ABERDEEN PROVING GROUND, Md. -- The U.S. Army's Edgewood Chemical Biological Center is reintroducing 54,000 obscurant projectiles into Army and Marine Corps inventories.

ECBC's Obscuration and Nonlethal Engineering (ONE) Branch and the Pyrotechnics and Explosives Branch (PEB) redesigned and tested the projectiles before making them available for reuse.

Equipment that does not pass the testing phases often cannot be salvaged, but this reintroduction is critical because it provides significant resource savings for the Department of Defense.

"At ECBC, we are problem-solvers," said Robert Plank, a mechanical engineer with the ONE Branch.

"We were able to get the rework of the projectile back on schedule for the customer. The project would normally take two years to complete, but we were able to get it done in less than six months and at less cost to the government," Plank said.

The M825A1 projectile is designed to produce a smoke screen on the ground that lasts five to 15 minutes.

In September 2008, a random sampling of reworked projectiles failed during a test at the Army's Dugway Proving Ground, Utah. Plank witnessed that test and requested the failed projectile canisters be recovered and sent to ECBC for evaluation.

"Based on our knowledge of smokes and the projectile material, I was confident we would find the cause of the failure," Plank said.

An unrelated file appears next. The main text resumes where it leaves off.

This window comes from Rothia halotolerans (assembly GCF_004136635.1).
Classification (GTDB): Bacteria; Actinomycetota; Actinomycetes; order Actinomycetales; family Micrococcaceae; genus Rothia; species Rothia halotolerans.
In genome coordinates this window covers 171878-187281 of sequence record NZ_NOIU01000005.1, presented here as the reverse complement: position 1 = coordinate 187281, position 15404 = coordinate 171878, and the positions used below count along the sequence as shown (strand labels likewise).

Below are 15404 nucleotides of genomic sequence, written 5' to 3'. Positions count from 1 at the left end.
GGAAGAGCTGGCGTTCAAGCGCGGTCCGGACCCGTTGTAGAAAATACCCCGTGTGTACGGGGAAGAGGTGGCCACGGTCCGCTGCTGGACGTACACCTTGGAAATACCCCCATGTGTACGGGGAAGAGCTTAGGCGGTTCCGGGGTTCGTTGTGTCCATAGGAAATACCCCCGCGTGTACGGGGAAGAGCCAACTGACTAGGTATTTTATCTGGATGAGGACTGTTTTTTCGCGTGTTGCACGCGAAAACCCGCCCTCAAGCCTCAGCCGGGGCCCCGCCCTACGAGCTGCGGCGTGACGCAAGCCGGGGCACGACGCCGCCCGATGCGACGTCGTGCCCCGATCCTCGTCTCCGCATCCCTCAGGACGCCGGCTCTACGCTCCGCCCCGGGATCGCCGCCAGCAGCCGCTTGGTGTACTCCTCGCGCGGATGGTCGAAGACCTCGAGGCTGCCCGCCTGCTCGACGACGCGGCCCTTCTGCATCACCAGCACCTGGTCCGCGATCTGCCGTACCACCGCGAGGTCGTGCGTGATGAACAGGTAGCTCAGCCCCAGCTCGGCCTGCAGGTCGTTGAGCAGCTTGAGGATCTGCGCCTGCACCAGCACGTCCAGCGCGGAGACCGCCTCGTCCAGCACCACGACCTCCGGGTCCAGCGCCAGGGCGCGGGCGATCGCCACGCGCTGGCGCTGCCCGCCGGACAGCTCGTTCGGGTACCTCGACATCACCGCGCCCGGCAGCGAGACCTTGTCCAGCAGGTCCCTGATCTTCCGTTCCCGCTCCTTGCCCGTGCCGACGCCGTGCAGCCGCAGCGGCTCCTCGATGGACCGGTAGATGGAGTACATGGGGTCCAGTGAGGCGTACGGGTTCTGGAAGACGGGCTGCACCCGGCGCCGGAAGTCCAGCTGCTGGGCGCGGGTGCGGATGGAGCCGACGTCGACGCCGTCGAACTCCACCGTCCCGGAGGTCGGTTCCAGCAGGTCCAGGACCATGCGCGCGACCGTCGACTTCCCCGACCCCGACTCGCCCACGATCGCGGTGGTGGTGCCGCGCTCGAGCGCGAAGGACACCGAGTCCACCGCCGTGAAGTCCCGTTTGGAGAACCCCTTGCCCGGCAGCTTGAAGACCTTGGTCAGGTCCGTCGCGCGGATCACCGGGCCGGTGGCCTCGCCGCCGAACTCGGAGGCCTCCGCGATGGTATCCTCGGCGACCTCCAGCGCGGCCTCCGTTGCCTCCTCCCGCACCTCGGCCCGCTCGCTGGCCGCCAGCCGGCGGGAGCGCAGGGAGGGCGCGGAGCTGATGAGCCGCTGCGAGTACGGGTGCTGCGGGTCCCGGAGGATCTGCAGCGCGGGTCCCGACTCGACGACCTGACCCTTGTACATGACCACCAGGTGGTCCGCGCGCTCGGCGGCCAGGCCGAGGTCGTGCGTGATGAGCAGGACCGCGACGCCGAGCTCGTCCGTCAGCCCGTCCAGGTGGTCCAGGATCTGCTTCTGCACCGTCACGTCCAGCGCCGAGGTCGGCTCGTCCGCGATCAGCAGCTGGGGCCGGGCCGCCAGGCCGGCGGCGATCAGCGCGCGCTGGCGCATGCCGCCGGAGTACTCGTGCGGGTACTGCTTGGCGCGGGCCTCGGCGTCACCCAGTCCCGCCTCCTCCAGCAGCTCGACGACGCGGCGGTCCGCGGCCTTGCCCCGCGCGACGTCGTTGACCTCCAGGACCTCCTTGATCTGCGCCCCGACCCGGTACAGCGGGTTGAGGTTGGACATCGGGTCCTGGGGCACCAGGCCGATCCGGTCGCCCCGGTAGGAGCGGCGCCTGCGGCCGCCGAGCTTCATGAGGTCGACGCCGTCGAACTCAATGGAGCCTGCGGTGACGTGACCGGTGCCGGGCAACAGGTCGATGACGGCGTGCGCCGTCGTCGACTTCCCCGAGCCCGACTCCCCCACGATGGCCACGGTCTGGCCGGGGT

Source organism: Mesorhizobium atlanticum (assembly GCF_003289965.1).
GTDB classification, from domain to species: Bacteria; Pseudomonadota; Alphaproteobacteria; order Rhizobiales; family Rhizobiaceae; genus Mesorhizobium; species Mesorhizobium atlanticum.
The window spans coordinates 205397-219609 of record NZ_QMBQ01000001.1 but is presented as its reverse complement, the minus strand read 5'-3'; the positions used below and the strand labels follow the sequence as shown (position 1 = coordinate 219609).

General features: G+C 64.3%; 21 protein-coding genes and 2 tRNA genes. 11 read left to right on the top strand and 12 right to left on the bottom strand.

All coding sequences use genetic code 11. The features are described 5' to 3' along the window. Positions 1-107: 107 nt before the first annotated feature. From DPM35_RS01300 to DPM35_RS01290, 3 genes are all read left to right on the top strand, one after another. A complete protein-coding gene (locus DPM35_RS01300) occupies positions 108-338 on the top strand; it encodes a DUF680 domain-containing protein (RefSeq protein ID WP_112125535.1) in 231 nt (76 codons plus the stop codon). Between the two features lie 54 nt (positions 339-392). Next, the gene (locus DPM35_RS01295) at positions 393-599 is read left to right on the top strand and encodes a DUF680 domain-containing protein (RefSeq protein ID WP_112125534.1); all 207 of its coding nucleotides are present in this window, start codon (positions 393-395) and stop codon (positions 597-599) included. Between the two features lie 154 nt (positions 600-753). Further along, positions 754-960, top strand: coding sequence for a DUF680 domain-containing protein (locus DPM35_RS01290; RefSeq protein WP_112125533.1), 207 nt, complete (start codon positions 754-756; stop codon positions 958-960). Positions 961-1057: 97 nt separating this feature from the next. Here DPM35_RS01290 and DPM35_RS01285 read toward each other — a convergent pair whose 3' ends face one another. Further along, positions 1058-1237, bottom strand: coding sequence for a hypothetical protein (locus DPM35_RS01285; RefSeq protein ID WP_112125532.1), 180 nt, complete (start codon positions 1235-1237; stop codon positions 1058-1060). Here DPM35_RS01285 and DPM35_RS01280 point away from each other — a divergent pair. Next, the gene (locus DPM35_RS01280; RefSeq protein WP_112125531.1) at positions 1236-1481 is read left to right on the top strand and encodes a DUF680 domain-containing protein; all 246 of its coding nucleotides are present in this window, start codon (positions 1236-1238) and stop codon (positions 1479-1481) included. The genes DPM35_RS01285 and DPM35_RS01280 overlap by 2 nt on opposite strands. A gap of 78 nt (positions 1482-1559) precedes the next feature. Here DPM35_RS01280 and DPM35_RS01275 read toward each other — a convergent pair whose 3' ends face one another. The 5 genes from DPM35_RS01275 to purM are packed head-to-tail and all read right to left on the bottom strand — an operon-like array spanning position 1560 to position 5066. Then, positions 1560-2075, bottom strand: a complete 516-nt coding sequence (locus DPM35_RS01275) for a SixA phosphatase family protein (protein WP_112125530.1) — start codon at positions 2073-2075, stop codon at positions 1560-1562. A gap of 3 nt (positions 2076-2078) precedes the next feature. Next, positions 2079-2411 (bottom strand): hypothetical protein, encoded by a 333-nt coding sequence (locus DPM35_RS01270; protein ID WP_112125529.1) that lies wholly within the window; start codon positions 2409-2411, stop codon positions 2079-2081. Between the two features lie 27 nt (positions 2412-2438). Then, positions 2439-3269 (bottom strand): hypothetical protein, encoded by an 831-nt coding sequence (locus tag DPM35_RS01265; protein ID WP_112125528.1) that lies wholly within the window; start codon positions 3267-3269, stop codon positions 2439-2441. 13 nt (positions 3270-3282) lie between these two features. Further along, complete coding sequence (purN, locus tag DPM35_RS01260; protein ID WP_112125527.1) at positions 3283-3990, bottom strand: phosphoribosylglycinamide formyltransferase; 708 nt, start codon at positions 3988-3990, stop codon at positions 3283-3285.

A PEB team analyzed several failed projectile canisters and discovered that a part called pyrofoil was not functioning as intended. It was determined that a different igniter would work best. After the new design, instructions and specifications were sent to the ONE Branch to begin testing, which included fuse safety, temperature extremes, gun shock, vibration and burn time.

Since the first successful safety tests in July 2011, approximately 30,000 projectiles have been put back into the Army's inventory. Rework production and lot acceptance testing will continue until the full recapitalization is completed (expected by June 2015), bringing the total recapped equipment to 54,000, with 7,500 purchased by the Marine Corps for their use for the first time.

For more information about ECBC, visit http://www.ecbc.army.mil/.


ECBC is the Army's principal research and development center for chemical and biological defense technology, engineering and field operations. ECBC has achieved major technological advances for the warfighter and for our national defense, with a long and distinguished history of providing the Armed Forces with quality systems and outstanding customer service. ECBC is a U.S. Army Research, Development and Engineering Command laboratory located at the Edgewood Area of Aberdeen Proving Ground, Maryland. For more information about the Edgewood Chemical Biological Center, please visit our website at http://www.ecbc.army.mil or call (410) 436-7118.